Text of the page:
GV4H3      Half Unit
Feminist Political Theory

This information is for the 2021/22 session.

Teacher responsible

Dr Sarah Goff


This course is available on the MPhil/PhD in Gender, MSc in Gender, MSc in Gender (Research), MSc in Gender, Development and Globalisation, MSc in Gender, Policy and Inequalities and MSc in Political Theory. This course is available with permission as an outside option to students on other programmes where regulations permit.

This course has a limited number of places (it is controlled access) and demand is typically high. Priority is given to students in the MSc Political Theory programme.

Course content

This course covers some of the central debates in contemporary feminist political theory, with a particular emphasis on the legacy and usefulness of liberalism. The course focuses on debates and differences within feminist political theory, rather than justifications for, or defences of, feminist political theory. Among the problems raised are conceptions of the individual and individual autonomy; the relative invisibility of gender issues in mainstream literature on justice and equality; the tendency to conceive of equality in sex-blind terms; the tendency to presume a universally applicable set of norms. We consider the theoretical debates in relation to a number of contemporary political issues. Topics likely to be addressed include: feminism and contract, individualism and autonomy, equality and the politics of difference, marriage and feminist perspectives on trans issues.


This course provides a combination of seminars and lectures totalling 20 hours in the LT. This year, some or all of this teaching will be delivered through a combination of online and on-campus lectures and seminars. There will be a reading week in LT Week 6.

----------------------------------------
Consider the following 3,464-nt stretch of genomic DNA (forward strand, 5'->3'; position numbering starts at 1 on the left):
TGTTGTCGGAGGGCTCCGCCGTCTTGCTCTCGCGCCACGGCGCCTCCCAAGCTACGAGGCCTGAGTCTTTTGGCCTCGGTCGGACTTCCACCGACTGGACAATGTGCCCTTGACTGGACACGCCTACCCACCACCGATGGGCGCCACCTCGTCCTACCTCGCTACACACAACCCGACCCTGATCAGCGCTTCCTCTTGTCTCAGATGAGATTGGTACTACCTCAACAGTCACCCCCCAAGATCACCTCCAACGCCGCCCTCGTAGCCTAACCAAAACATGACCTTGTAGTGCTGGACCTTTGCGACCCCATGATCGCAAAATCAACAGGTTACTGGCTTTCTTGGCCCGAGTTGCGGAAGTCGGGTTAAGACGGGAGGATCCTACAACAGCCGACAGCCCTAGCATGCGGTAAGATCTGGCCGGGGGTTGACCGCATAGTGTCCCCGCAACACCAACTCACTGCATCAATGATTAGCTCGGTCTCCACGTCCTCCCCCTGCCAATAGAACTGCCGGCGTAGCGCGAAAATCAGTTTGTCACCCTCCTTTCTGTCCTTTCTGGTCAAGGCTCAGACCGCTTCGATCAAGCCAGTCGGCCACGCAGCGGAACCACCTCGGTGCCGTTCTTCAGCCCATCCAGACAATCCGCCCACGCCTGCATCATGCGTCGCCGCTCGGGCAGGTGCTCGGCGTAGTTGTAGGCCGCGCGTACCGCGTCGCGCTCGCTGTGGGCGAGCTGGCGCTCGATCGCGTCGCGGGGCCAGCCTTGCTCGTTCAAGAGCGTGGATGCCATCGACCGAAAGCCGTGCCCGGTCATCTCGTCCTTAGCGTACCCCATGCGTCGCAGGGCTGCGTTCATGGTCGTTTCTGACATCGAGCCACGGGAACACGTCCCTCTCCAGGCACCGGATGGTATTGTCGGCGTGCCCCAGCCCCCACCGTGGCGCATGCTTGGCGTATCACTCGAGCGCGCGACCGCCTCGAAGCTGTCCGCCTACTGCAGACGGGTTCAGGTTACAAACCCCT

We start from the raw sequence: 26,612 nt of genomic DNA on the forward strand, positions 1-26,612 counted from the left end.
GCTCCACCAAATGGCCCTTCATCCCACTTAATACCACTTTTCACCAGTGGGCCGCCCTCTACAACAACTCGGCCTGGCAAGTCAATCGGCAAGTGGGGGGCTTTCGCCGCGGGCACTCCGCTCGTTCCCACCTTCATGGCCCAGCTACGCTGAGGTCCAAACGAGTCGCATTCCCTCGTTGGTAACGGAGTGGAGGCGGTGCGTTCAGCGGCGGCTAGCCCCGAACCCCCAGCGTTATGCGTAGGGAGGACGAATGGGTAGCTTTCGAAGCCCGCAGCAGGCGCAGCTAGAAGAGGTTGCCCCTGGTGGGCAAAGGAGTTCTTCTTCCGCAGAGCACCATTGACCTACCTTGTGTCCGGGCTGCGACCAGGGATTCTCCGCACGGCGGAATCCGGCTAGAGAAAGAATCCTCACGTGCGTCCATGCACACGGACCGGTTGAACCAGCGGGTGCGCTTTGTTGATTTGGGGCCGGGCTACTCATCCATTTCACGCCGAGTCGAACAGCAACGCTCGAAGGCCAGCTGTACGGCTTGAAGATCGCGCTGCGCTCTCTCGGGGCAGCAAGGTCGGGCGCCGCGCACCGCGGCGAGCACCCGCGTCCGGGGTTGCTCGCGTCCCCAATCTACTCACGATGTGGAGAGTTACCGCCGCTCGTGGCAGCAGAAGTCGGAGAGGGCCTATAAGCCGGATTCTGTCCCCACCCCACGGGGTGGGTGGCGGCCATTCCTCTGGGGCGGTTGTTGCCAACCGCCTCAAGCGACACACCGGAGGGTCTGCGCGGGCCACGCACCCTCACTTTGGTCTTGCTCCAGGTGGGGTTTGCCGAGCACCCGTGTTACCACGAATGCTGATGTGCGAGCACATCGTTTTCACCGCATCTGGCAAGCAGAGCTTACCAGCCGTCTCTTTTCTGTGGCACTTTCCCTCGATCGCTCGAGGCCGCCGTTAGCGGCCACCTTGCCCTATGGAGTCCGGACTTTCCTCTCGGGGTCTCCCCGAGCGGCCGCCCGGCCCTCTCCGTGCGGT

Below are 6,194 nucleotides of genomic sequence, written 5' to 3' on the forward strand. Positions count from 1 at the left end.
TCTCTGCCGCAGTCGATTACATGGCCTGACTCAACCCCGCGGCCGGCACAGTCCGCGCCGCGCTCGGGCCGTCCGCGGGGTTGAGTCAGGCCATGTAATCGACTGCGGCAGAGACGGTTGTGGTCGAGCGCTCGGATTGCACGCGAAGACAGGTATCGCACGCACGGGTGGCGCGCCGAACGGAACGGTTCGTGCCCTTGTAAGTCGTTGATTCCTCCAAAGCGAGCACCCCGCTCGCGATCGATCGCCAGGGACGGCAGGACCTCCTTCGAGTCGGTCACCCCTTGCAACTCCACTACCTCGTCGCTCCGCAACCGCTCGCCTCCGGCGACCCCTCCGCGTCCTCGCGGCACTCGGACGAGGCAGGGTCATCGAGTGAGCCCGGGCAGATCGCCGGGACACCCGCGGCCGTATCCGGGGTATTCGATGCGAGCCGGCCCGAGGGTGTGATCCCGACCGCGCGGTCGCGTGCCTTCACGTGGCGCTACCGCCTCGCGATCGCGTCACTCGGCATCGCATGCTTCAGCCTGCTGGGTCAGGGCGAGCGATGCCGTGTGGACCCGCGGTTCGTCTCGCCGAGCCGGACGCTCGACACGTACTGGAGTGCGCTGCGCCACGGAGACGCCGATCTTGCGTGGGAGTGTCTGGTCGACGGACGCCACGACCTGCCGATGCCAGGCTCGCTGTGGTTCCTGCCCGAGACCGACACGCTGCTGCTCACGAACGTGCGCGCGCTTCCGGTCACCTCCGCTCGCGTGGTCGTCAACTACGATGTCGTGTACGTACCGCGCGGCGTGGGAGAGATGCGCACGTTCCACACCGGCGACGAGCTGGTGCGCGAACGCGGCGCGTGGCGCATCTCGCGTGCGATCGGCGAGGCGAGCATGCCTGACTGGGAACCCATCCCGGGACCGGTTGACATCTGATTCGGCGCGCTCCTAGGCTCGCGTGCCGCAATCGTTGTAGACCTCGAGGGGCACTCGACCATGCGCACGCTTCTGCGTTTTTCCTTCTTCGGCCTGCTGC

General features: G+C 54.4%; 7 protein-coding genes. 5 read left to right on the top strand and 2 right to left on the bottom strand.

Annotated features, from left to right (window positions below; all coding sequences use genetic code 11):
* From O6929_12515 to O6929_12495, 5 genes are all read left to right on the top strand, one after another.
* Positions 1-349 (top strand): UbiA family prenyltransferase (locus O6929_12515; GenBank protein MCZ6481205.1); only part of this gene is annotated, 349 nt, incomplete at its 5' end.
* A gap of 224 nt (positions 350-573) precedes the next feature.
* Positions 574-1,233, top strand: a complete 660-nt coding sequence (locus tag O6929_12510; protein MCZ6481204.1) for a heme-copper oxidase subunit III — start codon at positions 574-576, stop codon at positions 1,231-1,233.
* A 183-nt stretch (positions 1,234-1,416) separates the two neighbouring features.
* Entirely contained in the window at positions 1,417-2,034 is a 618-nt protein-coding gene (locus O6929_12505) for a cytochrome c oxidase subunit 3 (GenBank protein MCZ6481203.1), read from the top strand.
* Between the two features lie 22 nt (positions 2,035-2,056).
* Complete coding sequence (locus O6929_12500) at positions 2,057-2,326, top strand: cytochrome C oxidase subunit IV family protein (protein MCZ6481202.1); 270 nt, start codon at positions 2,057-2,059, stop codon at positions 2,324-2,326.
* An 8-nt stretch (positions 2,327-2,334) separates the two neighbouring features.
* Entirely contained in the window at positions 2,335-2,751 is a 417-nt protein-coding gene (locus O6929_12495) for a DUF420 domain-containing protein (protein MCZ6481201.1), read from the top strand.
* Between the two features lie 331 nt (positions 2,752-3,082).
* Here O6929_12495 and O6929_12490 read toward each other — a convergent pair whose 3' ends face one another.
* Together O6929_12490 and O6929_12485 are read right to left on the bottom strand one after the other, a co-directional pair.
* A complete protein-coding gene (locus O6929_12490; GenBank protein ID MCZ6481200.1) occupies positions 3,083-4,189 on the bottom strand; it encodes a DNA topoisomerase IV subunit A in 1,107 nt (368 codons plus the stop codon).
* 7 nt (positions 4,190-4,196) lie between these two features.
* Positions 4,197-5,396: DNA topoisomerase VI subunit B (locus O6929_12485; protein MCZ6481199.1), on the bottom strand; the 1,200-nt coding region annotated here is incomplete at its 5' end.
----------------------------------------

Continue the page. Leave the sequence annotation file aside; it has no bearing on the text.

Formative coursework

Students will submit a short formative essay (up to 1500 words) and will be given feedback on this before submitting their assessed coursework.

Indicative reading

Simone de Beauvoir (1949) The Second Sex; Susan Moller Okin ‘Forty Acres and a Mule for Women’ Politics, Philosophy & Economics (2005); Carole Pateman (1988) The Sexual Contract; Iris M Young (1990) Justice and the Politics of Difference;  Anne Phillips (1995) The Politics of Presence; Clare Chambers (2017) Against Marriage: An Egalitarian Defence of the Marriage-Free State; Serene Khader (2018) Decolonizing Universalism: Towards a Transnational Feminist Ethic; Talia Mae Bettcher ‘Evil deceivers and make-believers: Transphobic violence and the politics of illusion’ Hypatia (2007).


Essay (100%, 4000 words).

Course selection videos

Some departments have produced short videos to introduce their courses. Please refer to the course selection videos index page for further information.

Student performance results

(2017/18 - 2019/20 combined)

Classification % of students
Distinction 25
Merit 60.5
Pass 14.5
Fail 0

Important information in response to COVID-19

Please note that during 2021/22 academic year some variation to teaching and learning activities may be required to respond to changes in public health advice and/or to account for the differing needs of students in attendance on campus and those who might be studying online. For example, this may involve changes to the mode of teaching delivery and/or the format or weighting of assessments. Changes will only be made if required and students will be notified about any changes to teaching or assessment plans at the earliest opportunity.

Key facts

Department: Government

Total students 2020/21: 27

Average class size 2020/21: 14

Controlled access 2020/21: Yes

Value: Half Unit

Guidelines for interpreting course guide information

Personal development skills

  • Self-management
  • Team working
  • Problem solving
  • Application of information skills
  • Communication